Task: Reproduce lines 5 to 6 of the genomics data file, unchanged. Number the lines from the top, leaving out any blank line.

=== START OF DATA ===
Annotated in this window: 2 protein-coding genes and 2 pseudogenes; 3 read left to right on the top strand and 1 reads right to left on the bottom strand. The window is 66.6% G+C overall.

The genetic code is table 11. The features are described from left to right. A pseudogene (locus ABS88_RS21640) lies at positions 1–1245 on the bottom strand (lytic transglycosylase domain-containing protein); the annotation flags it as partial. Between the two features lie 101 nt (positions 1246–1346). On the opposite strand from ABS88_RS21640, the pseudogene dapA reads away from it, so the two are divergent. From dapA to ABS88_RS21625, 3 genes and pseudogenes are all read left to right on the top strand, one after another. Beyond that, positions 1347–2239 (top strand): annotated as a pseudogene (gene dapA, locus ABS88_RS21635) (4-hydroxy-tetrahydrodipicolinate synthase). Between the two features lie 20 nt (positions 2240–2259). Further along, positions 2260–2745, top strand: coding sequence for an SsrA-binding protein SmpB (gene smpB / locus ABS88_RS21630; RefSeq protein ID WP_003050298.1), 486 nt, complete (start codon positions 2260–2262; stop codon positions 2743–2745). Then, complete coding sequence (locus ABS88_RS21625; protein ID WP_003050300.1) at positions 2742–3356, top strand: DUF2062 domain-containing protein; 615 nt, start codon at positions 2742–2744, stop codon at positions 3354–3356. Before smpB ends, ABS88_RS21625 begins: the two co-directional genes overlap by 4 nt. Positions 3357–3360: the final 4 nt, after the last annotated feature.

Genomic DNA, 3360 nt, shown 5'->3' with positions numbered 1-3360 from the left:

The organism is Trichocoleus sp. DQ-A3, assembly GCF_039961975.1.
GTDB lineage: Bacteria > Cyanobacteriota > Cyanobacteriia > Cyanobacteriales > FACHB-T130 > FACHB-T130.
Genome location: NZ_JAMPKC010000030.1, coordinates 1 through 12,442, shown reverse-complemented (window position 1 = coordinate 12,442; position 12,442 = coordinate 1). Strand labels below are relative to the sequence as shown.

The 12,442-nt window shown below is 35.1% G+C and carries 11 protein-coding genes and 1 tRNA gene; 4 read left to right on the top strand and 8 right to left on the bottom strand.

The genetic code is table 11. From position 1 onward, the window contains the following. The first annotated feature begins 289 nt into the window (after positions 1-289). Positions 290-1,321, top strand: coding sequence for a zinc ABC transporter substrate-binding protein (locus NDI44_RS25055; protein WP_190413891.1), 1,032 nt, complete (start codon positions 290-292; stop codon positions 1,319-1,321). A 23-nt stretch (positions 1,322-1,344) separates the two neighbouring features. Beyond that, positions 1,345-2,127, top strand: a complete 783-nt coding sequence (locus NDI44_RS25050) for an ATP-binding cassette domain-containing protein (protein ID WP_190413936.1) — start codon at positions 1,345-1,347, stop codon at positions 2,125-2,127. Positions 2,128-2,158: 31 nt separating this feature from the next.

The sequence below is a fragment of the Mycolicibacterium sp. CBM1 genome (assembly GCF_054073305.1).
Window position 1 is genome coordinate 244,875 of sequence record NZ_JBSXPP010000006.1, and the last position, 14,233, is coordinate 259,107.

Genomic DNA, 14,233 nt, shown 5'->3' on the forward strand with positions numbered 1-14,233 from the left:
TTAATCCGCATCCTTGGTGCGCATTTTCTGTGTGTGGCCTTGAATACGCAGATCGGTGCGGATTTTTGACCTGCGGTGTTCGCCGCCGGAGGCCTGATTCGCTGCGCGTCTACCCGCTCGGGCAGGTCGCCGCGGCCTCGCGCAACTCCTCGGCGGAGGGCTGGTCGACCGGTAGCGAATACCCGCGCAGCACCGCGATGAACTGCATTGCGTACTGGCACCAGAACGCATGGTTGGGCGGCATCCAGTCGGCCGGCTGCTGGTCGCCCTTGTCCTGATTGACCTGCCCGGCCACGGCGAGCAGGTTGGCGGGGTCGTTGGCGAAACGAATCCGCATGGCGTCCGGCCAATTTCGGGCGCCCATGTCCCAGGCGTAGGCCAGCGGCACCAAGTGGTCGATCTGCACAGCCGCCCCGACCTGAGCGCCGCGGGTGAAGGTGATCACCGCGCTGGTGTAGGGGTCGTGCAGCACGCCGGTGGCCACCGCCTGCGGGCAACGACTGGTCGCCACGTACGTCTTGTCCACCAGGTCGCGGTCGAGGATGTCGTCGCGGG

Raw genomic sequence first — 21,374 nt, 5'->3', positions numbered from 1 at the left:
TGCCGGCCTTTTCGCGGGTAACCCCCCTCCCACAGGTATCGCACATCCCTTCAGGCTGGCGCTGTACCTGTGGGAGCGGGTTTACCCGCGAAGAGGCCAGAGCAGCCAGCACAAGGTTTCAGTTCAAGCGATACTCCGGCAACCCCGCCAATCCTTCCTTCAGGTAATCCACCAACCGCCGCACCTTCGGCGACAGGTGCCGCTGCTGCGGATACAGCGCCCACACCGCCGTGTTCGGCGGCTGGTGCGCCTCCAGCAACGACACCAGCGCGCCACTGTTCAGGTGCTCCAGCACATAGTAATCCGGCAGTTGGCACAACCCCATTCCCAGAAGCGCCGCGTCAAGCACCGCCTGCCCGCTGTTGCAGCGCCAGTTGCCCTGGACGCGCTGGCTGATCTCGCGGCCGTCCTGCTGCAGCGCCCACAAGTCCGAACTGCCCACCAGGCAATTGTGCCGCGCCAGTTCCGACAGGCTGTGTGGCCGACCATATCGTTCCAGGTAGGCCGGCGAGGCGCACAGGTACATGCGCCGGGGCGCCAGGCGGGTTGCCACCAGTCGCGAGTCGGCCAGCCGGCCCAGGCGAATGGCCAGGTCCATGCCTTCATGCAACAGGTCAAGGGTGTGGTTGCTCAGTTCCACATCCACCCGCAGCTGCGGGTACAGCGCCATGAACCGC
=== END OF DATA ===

GTDB lineage: Bacteria > Cyanobacteriota > Cyanobacteriia > Cyanobacteriales > FACHB-T130 > FACHB-T130.
Genome location: NZ_JAMPKC010000030.1, coordinates 1 through 12,442, shown reverse-complemented (window position 1 = coordinate 12,442; position 12,442 = coordinate 1). Strand labels below are relative to the sequence as shown.